Count II against Illinois Power alleged intentional misrepresentation "by and through its agent Ken Robinson." Plaintiff alleged that Robinson misrepresented that the mechanical sleeve was appropriate for the joint and that he had used it before in similar applications.
Count IX against Robinson alleged that he committed "intentional acts which said Defendant knew, or should have known[,] created a substantial certainty of risk of harm to the [d]ecedent," and which "approximately" caused his death. The acts include, among others, failing to properly instruct David and other crew members how to increase the pressure in the pipe; telling crew members he had previously used this sleeve under similar conditions when he had not; failing to follow appropriate procedure for determining whether the sleeve should be used in this case; and failing to check the alignment of the new or existing gas pipeline. The complaint further alleged that Robinson performed these acts with conscious disregard for David's safety and with knowledge of the dangerous propensities of a high-pressure, high-volume gas distribution system.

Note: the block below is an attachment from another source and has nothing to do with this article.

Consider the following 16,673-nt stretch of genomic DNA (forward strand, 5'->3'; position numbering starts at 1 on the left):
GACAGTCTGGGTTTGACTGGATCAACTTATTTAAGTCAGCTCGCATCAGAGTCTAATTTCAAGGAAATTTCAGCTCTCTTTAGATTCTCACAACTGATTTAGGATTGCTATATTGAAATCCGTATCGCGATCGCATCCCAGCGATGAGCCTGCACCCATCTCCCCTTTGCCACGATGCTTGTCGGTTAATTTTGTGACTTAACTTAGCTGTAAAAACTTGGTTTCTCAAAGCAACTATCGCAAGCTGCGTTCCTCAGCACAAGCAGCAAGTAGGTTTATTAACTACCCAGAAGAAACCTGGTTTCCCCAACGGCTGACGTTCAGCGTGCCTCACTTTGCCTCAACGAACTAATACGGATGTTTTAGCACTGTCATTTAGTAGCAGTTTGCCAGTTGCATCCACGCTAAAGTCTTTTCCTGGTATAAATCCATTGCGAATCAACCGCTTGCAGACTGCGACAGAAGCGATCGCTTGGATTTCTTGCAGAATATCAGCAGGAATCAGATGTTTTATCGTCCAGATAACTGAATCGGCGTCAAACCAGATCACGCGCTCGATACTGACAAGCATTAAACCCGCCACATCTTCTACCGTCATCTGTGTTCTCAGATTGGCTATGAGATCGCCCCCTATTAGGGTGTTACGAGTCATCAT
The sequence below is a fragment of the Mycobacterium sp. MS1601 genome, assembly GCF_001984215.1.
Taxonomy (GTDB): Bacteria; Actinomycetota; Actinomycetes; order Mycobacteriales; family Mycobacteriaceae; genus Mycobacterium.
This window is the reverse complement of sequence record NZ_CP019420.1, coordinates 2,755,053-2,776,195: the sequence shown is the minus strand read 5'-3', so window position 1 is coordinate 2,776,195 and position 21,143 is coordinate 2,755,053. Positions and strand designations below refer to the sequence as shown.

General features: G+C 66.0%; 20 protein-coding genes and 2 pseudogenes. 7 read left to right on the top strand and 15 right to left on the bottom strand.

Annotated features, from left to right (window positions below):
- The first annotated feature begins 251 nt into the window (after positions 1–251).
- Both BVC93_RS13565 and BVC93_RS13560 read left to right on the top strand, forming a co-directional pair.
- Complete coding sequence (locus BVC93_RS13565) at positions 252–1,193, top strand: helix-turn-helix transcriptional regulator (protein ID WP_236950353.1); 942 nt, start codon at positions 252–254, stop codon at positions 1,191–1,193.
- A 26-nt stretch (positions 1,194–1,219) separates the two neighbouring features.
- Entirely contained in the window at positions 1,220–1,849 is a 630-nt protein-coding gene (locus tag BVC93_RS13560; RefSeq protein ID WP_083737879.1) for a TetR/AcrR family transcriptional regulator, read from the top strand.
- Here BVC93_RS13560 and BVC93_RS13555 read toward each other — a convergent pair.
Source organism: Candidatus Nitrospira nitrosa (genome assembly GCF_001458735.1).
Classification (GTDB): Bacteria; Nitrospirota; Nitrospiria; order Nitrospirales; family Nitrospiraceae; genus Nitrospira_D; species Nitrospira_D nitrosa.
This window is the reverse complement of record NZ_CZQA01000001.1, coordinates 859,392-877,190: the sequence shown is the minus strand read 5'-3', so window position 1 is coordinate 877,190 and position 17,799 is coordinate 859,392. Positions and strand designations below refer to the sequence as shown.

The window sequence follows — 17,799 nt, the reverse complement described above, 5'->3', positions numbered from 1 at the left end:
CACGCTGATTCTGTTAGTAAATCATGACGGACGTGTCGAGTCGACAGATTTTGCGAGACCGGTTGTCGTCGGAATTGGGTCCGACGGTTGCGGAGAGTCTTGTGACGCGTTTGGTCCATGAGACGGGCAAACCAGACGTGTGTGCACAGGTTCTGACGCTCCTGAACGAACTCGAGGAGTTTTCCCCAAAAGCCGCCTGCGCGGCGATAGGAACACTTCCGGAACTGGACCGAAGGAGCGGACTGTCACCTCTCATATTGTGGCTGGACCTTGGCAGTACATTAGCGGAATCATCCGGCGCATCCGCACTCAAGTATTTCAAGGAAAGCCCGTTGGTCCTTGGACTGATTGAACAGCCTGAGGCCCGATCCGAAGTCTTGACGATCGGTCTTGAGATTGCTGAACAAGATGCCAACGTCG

Count X, also against Robinson, alleged intentional misrepresentation, in that Robinson told David he spoke with Plidco (the manufacturer of the sleeve) and had been advised that the Plidco Split + Sleeve was appropriate for joining the two pipes. Plaintiff also alleged that Robinson represented he was familiar with the Plidco Split + Sleeve because he had previously used or supervised the use of such sleeves.
Three days after the accident, a claims supervisor for Illinois Power informed plaintiff by letter that because "David was working at his normal employment, you are entitled to certain benefits under the Illinois Worker's [ sic] Compensation Act." Plaintiff thereafter received periodic payments from Illinois Power, and as of April 9, 1990, the date on which defendants' motion to dismiss was filed, those payments totalled $21,354.32. As of April 9, 1990, plaintiff had not filed a workers' compensation claim, executed a written settlement of a claim, or otherwise taken any affirmative action before the Industrial Commission (Commission).